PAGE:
The Church of Central Africa Presbyterian (CCAP) has a long history, with roots in the Church of Scotland, the Free Church of Scotland and the Dutch Reformed Church of South Africa.  Training pastors to serve their burgeoning congregations is a major emphasis for the church. Congregations consist of prayer houses in multiple geographical locations. In some instances, pastors serve multiple congregations. Lay leaders are trained to take responsibility for preaching and pastoral care of members. Pastor-to-member ratios are as high as one pastor to 7,000 members.

Each Church of Central Africa Presbyterian synod operates with extensive autonomy, conducting holistic ministry through departments, operating schools, treating children living with AIDS and providing care for orphans and vulnerable children. Public health work is increasingly recognized as an important emphasis to prevent disease and improve quality of life. Additional areas of emphasis include evangelism, ensuring training and support for the synod-wide Women’s Guilds and addressing challenges in society through Church and Society departments.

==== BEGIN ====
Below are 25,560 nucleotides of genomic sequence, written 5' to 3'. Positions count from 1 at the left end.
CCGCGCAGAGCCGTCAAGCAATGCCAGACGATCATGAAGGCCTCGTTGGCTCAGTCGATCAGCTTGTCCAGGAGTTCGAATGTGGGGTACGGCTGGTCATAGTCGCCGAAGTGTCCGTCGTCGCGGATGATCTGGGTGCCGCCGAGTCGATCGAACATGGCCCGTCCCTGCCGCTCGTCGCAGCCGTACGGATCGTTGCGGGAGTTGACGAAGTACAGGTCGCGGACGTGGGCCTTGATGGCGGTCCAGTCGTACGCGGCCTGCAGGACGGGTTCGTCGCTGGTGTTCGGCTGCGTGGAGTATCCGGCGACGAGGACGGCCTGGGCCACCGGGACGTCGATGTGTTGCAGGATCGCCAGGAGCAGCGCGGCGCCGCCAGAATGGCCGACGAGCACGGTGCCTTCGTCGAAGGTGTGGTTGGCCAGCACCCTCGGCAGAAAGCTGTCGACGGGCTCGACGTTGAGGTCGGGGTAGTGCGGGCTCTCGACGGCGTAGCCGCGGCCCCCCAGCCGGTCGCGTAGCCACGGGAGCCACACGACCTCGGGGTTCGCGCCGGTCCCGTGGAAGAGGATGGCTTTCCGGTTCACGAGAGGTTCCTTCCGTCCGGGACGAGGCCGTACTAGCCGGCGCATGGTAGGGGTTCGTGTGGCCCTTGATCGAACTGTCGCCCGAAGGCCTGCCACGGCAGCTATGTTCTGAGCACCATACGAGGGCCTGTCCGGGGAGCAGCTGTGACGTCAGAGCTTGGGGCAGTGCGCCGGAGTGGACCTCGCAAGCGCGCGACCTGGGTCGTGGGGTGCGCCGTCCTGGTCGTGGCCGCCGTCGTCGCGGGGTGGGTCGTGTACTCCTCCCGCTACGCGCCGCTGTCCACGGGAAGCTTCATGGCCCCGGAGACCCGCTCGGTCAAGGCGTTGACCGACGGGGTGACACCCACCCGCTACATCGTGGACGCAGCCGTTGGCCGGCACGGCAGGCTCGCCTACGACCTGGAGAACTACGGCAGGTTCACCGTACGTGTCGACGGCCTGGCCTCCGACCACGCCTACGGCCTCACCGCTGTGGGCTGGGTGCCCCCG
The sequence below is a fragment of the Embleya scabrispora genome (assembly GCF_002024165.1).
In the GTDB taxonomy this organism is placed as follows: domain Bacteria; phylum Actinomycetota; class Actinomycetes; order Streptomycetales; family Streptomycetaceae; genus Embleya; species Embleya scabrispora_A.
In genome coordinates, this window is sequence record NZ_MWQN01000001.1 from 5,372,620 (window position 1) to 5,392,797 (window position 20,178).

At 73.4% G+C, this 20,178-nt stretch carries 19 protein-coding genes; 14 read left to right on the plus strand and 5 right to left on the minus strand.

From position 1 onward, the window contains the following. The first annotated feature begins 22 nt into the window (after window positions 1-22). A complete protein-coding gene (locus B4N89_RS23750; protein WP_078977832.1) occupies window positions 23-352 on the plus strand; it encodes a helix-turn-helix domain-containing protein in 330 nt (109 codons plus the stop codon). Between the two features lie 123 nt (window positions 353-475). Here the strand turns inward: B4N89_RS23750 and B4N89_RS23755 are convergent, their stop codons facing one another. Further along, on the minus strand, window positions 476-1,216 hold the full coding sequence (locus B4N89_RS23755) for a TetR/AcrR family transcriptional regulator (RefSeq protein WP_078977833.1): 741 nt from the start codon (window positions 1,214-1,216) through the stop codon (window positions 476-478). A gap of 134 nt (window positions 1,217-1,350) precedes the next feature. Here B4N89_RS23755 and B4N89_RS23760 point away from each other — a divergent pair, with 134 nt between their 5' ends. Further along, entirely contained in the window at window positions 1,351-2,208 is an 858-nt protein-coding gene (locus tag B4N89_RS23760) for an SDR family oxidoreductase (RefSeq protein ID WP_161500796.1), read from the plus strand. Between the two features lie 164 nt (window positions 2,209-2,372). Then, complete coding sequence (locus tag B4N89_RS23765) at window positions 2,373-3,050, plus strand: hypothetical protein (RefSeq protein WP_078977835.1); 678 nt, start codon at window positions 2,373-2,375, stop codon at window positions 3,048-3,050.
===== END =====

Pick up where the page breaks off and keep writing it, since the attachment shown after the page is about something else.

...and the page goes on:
About Jeremy and Luta

Luta and Jeremy serve on the continent where each of them heard a call to mission service.

Jeremy felt a tug toward long-term mission service while working in Cameroon. He was involved in an 18-month mission assignment distributing donated computers and helping Cameroonian schools start or upgrade computer labs.

“I heard God calling me to serve as a hospital chaplain and to help train chaplains in countries where seminaries do not generally offer such courses,” Jeremy says. “Seminary, chaplain training and hospital experience have helped confirm my call not only to serve patients in hospitals, but also to help train ministers.”

As the son of missionaries in Africa, Jeremy experienced the continent as a child. “While we have always been open to wherever God would lead us in mission, we have always felt our gifts have been shaped by and for work in Africa,” Jeremy observes.

Luta, who grew up in Africa as the daughter of Presbyterian mission co-workers, sensed a call at the age of seven to “love the least of these” as a mission co-worker.